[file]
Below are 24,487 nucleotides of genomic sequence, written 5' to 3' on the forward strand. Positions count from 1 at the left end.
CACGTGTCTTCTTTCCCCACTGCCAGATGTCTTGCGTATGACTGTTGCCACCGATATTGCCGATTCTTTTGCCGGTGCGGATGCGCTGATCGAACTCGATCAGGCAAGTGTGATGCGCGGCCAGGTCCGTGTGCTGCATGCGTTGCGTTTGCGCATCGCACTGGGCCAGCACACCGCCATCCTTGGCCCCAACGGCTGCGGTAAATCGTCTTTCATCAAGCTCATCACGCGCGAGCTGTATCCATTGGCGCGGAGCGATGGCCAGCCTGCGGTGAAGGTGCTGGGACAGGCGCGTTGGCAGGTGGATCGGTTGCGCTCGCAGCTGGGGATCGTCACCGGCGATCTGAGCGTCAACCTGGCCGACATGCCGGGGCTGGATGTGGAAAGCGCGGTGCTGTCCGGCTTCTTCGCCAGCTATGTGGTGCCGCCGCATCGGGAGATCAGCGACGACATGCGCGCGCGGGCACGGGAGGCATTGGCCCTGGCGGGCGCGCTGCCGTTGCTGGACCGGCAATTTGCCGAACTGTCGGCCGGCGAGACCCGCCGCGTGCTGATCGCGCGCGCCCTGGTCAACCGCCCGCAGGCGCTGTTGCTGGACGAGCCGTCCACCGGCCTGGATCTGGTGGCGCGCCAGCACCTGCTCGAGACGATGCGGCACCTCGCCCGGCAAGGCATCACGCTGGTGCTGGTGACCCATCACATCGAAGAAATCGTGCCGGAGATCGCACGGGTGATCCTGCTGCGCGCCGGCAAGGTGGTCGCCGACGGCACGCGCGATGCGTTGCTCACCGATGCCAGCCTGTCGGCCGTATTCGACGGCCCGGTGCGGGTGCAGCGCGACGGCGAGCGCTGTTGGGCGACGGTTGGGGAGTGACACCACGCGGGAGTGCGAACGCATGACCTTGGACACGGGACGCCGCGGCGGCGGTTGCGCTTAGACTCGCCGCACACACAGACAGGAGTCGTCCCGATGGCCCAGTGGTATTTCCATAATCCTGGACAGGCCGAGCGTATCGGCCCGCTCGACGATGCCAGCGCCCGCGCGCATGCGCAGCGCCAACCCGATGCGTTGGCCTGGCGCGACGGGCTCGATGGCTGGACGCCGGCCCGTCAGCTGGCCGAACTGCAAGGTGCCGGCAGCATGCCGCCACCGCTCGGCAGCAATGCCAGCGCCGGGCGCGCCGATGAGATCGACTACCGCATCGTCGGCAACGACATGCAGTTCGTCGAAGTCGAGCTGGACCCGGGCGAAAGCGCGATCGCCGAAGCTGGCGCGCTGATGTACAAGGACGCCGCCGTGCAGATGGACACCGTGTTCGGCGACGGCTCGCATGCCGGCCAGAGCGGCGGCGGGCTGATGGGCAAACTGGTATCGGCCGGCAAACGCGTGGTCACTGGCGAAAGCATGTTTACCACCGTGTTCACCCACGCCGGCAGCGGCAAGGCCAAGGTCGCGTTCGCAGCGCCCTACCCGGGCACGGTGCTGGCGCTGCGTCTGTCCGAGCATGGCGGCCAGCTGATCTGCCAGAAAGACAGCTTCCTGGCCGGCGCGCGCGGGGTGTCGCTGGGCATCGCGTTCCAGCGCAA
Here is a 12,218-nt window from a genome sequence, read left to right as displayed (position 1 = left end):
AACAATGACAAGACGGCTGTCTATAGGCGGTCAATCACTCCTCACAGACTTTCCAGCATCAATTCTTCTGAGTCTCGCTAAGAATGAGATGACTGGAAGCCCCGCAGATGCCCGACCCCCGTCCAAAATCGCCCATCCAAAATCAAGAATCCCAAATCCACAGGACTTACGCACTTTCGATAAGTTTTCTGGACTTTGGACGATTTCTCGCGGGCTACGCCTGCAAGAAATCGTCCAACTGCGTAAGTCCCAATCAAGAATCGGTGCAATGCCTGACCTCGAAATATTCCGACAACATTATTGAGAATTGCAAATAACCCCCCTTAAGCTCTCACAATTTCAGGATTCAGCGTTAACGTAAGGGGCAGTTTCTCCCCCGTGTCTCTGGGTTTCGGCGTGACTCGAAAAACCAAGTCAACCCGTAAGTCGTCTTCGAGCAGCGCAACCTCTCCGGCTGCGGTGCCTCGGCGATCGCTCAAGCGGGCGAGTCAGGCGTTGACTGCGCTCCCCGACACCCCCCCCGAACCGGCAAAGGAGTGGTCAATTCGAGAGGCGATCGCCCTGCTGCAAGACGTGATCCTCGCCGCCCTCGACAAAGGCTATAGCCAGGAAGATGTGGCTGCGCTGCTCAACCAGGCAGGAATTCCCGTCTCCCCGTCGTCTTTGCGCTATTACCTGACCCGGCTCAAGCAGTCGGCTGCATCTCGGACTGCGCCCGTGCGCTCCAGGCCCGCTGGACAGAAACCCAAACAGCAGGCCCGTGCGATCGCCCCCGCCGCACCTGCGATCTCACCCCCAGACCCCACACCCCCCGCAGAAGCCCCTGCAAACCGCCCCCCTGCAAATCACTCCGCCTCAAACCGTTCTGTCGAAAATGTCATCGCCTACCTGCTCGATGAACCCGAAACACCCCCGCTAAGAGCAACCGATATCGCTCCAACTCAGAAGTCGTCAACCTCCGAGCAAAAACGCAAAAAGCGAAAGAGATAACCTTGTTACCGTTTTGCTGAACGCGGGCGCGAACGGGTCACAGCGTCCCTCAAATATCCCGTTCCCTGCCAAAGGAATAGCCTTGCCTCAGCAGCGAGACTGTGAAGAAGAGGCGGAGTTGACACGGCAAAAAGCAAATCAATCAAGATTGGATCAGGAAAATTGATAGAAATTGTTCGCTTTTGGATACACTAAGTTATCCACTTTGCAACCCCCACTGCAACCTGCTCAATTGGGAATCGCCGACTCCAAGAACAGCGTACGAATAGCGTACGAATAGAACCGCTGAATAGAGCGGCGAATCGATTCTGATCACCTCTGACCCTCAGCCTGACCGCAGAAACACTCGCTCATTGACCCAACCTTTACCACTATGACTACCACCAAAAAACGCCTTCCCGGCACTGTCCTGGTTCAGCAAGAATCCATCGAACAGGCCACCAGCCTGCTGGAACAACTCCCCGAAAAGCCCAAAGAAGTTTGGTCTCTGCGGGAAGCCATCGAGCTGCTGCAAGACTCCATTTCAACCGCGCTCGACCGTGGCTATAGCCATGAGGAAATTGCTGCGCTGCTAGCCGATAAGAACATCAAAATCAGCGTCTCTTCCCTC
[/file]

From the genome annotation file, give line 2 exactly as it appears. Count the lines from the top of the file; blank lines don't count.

CACGTGTCTTCTTTCCCCACTGCCAGATGTCTTGCGTATGACTGTTGCCACCGATATTGCCGATTCTTTTGCCGGTGCGGATGCGCTGATCGAACTCGATCAGGCAAGTGTGATGCGCGGCCAGGTCCGTGTGCTGCATGCGTTGCGTTTGCGCATCGCACTGGGCCAGCACACCGCCATCCTTGGCCCCAACGGCTGCGGTAAATCGTCTTTCATCAAGCTCATCACGCGCGAGCTGTATCCATTGGCGCGGAGCGATGGCCAGCCTGCGGTGAAGGTGCTGGGACAGGCGCGTTGGCAGGTGGATCGGTTGCGCTCGCAGCTGGGGATCGTCACCGGCGATCTGAGCGTCAACCTGGCCGACATGCCGGGGCTGGATGTGGAAAGCGCGGTGCTGTCCGGCTTCTTCGCCAGCTATGTGGTGCCGCCGCATCGGGAGATCAGCGACGACATGCGCGCGCGGGCACGGGAGGCATTGGCCCTGGCGGGCGCGCTGCCGTTGCTGGACCGGCAATTTGCCGAACTGTCGGCCGGCGAGACCCGCCGCGTGCTGATCGCGCGCGCCCTGGTCAACCGCCCGCAGGCGCTGTTGCTGGACGAGCCGTCCACCGGCCTGGATCTGGTGGCGCGCCAGCACCTGCTCGAGACGATGCGGCACCTCGCCCGGCAAGGCATCACGCTGGTGCTGGTGACCCATCACATCGAAGAAATCGTGCCGGAGATCGCACGGGTGATCCTGCTGCGCGCCGGCAAGGTGGTCGCCGACGGCACGCGCGATGCGTTGCTCACCGATGCCAGCCTGTCGGCCGTATTCGACGGCCCGGTGCGGGTGCAGCGCGACGGCGAGCGCTGTTGGGCGACGGTTGGGGAGTGACACCACGCGGGAGTGCGAACGCATGACCTTGGACACGGGACGCCGCGGCGGCGGTTGCGCTTAGACTCGCCGCACACACAGACAGGAGTCGTCCCGATGGCCCAGTGGTATTTCCATAATCCTGGACAGGCCGAGCGTATCGGCCCGCTCGACGATGCCAGCGCCCGCGCGCATGCGCAGCGCCAACCCGATGCGTTGGCCTGGCGCGACGGGCTCGATGGCTGGACGCCGGCCCGTCAGCTGGCCGAACTGCAAGGTGCCGGCAGCATGCCGCCACCGCTCGGCAGCAATGCCAGCGCCGGGCGCGCCGATGAGATCGACTACCGCATCGTCGGCAACGACATGCAGTTCGTCGAAGTCGAGCTGGACCCGGGCGAAAGCGCGATCGCCGAAGCTGGCGCGCTGATGTACAAGGACGCCGCCGTGCAGATGGACACCGTGTTCGGCGACGGCTCGCATGCCGGCCAGAGCGGCGGCGGGCTGATGGGCAAACTGGTATCGGCCGGCAAACGCGTGGTCACTGGCGAAAGCATGTTTACCACCGTGTTCACCCACGCCGGCAGCGGCAAGGCCAAGGTCGCGTTCGCAGCGCCCTACCCGGGCACGGTGCTGGCGCTGCGTCTGTCCGAGCATGGCGGCCAGCTGATCTGCCAGAAAGACAGCTTCCTGGCCGGCGCGCGCGGGGTGTCGCTGGGCATCGCGTTCCAGCGCAA